Longhouse 1.75

Posted By mcarter on Jun 3, 2015 | 0 comments


Longhouse 1.75 came about as a request from Dr. Neal Ferris to organize and present at a session on Virtual Archaeology at the Canadian Archaeological Association Conference (CAA) in London Ontario of May in 2014.  The presentation entitled VFX Methodologies for Scientific Visualization in Archaeology was an opportunity to expand on some of the tools and methodologies being developed, as well as provide some insight into the world of visual effects and animation to the archaeological community.  Once again I worked with longtime VFX Technical Director Andrew Alzner to establish a more robust procedural virtual longhouse modeling tool based on our previous Longhouse 1.0 and Longhouse 1.5 research and to start exploring the concept of a phenomenological experience of the viewer.  Several additional prototypes were designed, however the technology and computing power required to essentially create a real-time visual tool fully rendered put it out of reach of most general consumers and archaeologists alike.

Coincidentally during this time, fellow colleague VFX Supervisor Noel Hooper, had just completed VFX work for Yap Films Inc. and Dr. Ron Williamson, c0-founder of ASI, on a new documentary called Curse of the Axe.  The documentary narrates the discovery of a European trade good found in a massive pre-contact Huron Wendat palisaded longhouse village now called Mantle.  Beyond the discovery of the cultural material, the site itself is stunning in terms of occupation length, community size and town or city-like organizational systems apparent throughout the archaeological record.  Archaeological data indicates there were 98 longhouses within a 3 row palisaded enclosure, occupying 9 acres of living space which housed an estimated 2000 inhabitants.  This town/city harvested over 60,000 trees over its lifetime to build the community and may have farmed over 80 square kilometres of land to feed its population.  The image below is a reimagined representation of a partially constructed longhouse created for the film’s publicity.

mantle_reconstruction

Lost in the rush to embrace 3D visual effects in representing material culture, I failed at the time of the presentation to mention one of the first representations of Iroquoian longhouses in visual media; Bruce Beresford’s 1991 movie adaptation of Brian Moore’s novel, Black Robe.  The phenomenological experience of the practical set gave the audience a sense of what it was like to live within a communal longhouse.  Although practical effects heavy and some scholars would say, highly European centric in vision, it eludes to how longhouse life might have been; densely populated, laden with everyday goods and heavily saturated with atmospherics such as smoke, fire light, dust and external light.  It was a gritty visual artistic account of what longhouse living was like.

Blackrobe

Additionally, in 2012 Ubisoft Games released Assassin’s Creed III (AC3) which would take place during the Revolutionary War, presented a new direction in experiential narratives.  AC3 included a main character of Haudenosaunee decent in which part of the game play would include Haudenosaunee inspired longhouse reconstructions.  Below are screen shots of the game play associated with some of the longhouse sequences.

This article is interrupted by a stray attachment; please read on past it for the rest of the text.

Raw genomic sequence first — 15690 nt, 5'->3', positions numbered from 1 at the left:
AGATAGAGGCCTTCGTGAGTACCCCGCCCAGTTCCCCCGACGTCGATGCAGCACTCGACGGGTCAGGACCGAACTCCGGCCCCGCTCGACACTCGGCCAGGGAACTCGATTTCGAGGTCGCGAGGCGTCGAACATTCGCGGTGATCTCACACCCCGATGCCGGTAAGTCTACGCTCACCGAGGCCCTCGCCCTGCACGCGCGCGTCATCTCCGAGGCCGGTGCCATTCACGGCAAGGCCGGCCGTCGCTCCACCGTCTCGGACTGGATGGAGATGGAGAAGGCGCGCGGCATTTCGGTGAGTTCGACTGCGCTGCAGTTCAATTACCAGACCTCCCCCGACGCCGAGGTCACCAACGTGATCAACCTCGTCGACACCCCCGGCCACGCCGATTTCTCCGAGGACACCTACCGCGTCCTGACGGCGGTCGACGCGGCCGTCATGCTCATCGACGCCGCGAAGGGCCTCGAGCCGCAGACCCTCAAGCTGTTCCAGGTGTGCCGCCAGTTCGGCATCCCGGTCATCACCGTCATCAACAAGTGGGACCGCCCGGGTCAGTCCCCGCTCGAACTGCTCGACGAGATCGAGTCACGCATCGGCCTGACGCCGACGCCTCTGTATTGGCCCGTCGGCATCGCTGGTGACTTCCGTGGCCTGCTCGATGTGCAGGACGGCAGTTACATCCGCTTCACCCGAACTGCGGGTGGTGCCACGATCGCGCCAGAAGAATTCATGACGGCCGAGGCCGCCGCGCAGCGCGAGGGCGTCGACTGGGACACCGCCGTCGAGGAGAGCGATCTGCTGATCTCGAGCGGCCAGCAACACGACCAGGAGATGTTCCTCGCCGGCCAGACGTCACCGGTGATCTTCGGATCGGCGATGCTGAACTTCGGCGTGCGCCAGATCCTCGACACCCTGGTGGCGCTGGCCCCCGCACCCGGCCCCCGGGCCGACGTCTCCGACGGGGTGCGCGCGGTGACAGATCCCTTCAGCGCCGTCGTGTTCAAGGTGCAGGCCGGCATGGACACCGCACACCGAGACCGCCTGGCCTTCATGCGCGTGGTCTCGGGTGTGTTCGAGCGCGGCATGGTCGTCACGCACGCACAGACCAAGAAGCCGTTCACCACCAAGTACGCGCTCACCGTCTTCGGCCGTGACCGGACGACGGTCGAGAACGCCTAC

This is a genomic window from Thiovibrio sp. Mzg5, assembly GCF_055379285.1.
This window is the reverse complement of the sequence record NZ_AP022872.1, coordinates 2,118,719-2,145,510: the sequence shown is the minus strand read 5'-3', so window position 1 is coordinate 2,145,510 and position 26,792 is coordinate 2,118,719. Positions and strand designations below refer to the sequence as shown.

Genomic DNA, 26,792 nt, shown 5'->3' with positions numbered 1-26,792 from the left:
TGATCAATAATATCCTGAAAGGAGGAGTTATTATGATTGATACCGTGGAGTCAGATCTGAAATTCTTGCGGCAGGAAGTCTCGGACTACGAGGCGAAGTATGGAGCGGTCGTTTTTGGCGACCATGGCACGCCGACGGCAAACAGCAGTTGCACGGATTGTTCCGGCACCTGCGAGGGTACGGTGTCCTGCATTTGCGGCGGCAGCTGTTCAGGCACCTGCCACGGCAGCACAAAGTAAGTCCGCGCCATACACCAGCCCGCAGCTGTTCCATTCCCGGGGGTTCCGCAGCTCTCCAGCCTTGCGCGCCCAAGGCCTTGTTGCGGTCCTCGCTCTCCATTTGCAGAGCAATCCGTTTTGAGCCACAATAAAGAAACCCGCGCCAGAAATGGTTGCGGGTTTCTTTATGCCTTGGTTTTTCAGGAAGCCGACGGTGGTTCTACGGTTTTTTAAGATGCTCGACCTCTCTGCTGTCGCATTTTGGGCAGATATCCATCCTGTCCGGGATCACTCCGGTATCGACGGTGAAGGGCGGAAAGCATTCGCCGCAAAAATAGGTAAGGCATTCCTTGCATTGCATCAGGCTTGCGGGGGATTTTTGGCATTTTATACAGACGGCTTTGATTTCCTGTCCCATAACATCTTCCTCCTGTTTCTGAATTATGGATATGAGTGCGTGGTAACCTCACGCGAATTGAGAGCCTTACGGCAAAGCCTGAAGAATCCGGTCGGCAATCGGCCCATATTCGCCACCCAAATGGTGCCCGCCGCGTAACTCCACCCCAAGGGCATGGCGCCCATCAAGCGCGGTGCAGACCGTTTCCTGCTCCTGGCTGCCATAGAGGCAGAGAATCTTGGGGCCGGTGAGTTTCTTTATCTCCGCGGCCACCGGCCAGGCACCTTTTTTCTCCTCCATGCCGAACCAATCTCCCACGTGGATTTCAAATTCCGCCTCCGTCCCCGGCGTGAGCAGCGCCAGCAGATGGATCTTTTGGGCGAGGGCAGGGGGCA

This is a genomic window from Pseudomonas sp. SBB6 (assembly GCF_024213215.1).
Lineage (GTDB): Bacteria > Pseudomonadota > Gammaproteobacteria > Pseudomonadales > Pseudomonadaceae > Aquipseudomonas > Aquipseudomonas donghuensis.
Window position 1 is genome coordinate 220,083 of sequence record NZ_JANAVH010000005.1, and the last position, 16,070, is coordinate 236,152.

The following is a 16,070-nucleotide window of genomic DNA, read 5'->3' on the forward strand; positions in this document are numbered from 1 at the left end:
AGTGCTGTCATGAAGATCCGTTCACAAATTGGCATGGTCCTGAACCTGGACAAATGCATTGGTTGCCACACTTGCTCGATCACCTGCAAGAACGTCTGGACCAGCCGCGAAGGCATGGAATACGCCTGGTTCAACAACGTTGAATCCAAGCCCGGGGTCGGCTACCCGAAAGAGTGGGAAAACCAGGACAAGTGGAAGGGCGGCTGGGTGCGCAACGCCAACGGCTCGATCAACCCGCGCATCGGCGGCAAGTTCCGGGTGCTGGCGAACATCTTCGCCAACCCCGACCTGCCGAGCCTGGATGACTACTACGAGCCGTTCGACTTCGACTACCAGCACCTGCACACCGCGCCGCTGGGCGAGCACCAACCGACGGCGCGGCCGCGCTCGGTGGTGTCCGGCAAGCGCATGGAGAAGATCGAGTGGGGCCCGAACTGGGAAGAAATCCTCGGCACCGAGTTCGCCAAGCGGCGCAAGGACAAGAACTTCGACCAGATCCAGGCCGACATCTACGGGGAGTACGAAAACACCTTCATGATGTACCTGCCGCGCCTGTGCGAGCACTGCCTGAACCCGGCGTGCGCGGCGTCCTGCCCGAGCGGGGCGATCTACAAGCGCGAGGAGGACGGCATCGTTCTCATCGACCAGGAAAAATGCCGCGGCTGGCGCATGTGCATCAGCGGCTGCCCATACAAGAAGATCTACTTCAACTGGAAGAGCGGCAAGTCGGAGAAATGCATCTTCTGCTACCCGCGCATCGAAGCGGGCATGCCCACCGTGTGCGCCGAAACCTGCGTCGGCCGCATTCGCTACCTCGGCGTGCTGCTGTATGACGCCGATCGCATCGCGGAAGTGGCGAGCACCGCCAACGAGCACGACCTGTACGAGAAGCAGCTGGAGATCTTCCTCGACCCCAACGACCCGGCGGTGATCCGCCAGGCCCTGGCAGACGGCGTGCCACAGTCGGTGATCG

ACLH2

In developing AC3, Ubisoft brought on Thomas Deer and Dr. Kevin White, both Mohawk descendants, to consult throughout the project.  Obviously artistic license plays out liberally throughout AC3, however there are some areas of longhouse design and construction which seem to correspond to the archaeological record.  In the image above, the shingles are roughly 1 x 2 metres in dimension, which corresponds to the historical and oral histories of longhouse building.  The entrance and the height are obviously designed for game play, yet the outer support lattice work is suggestive of European historical accounts and drawings.

ACLH3

Although lost in the middle back portion of the image above, we see a partially constructed longhouse missing the rounded vestibule of the finished versions in front and to the right side of the image, again acknowledging the archaeological record. Although Dean Snow has indicated that Haudenosaunee longhouses were thinner and subsequently lower in height compared to Northern Iroquoian examples, these examples are virtually gigantic in size.  However, it did allow users to interact with the 3D environment and in doing so, opened up the possibilities of further expanding how the public could interact more effectively with the archaeological record.

The VFX for Curse of the Axe, the game design for Assassin’s Creed III and the set design for Black Robe, all focused on the esthetics of the narrative being told.  That the audience had to suspend belief in order to be enveloped by the story.  Although from a scientific perspective, the procedural longhouse model building methodology was more closely aligned to Paul Riley’s concept of Virtual Archaeology; the combination of actual archaeological data in the creation of 3D visualizations. Our attempt to concentrate exclusively on the mechanics of the actual longhouse build lost sight of the personal experiences and narratives today’s public and more importantly, stakeholders not only desire but expect.  A pivot had to occur in order to better embrace what we were attempting to develop visually within the archaeological environment.

In tandem with the traditional virtual archaeology approach to our longhouse research, two additional projects were started. Longhouse 2.1 explored more of the interactivity of the user within 3D gaming space and Longhouse 2.5 delved into the practical application of longhouse construction through the eyes of modern architects and architectural visualization.

 

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